At a time of emotional crisis, the Spirit of Fi Yi Yi visited Victor Harris to lift his heart and offer him direction. After 18 years “running flag” with the Yellow Pocahontas Mardi Gras Indians, he departed the gang led by the highly respected Chief Allison 'Tootie' Montana. “Everything seemed hopeless to me – I had no tribe,” Harris remembers of this time in the early 1980s.
“It was at night, I was all alone. I turned off every light in the house, the clock that was ticking, I stopped it. I made sure the TV and the refrigerator were unplugged because I didn't want to hear a humming sound. I just wanted to be alone with the spirit in the dark.
“I woke up that next morning and I felt very good and I just started stretching and flexing my arms and started to say 'Yi Yi.' Suddenly I stopped and then I said 'Fi Yi Yi' and the third time I screamed it 'Fi Yi Yi!' That was the first time the word was ever mentioned. That was my given spiritual cultural name and it represented Africa.”
Big Chief Harris, who celebrated 50 years of masking Indian in 2015, boasts both old school Indian ways and a forward-thinking attitude. He's very aware that the aim of his year-round labor of sewing a suit and his reason for taking to the streets on Carnival Day is to bring joy to friends, family and onlookers in the neighborhoods. “It's like being a medicine man. It heals the community.”
Now, The Spirit of Fi Yi Yi and the Mandingo Warriors have released a new album, When That Morning Comes. This Mardi Gras Indian tribe has been on the streets of New Orleans for over thirty years. The record features the drums of their African roots and the brass sounds synonymous with New Orleans.
Morning is much more than Indian chants and calls. It's deeply moving, with the tribe's heart and soul bared in a way that rarely happens on more straightforward music releases. The second track, 'Calling All The People (Come Back Home)' is a spiritual homage to Katrina and the longlasting effects the hurricane had on the city and its people. The passion and fire are on display in a field recording of 'Mandingo Warriors Indian Practice' and the feeling of the street is captured well on 'Big Chiefs Meet' and 'Back Street Jam (Sylvester Sr.'s Second Line),' a nod to their headquarters at the Backstreet Cultural Museum.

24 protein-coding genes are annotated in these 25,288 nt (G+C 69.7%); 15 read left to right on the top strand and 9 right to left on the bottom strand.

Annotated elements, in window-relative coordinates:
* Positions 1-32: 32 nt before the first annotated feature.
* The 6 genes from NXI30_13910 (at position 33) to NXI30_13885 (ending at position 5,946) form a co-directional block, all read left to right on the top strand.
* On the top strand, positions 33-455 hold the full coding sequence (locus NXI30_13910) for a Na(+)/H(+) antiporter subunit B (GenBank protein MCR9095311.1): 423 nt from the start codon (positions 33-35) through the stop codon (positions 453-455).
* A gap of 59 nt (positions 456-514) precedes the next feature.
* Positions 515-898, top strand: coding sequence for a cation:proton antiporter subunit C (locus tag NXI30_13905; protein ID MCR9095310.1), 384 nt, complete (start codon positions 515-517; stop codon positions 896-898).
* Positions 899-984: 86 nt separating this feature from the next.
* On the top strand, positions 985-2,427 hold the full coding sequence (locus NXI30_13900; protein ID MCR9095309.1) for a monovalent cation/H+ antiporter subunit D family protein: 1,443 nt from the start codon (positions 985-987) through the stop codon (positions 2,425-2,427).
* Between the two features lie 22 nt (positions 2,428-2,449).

'Healing Process' espouses the importance of going by to see the elders who can't come by the tribe on Super Sunday. "Let's go get 'em... that's the healing process,' Big Chief Victor Harris says of seeing the people of the neighborhood on Super Sunday, adding a meaningful new twist to the old Indian refrain.
Fi Yi Yi embraces a modern soul/funk sound on a few of the tracks. 'Sew Sew Sew' gets funky with a wonderful vintage '70s sound, and the group goes soulful on 'I Don't Wanna Go' and 'Coach (He Made It!).' There's also a fantastic blues-infused version of 'Indian Red.'
Joining the gang for this release are some familiar names in the New Orleans music scene today. Big Chief Victor Harris, of course, leads on vocals and percussion. Other members and contributors include Jack Robertson (vocals, percussion), Wesley Phillips (vocals, djembe, talking drum, congas, percussion, spoken word), Spyboy Ricky Gettridge (vocals, percussion), Cinnamon Black (spoken word, vocals, percussion), Sula Janet Evans (vocals, spoken word), Leon 'Kid Chocolate' Brown (trumpet), Derek Douget (tenor saxophone), Khari Allen Lee (alto saxophone), Delfeayo Marsalis (trombone), and Kipori Woods (guitar).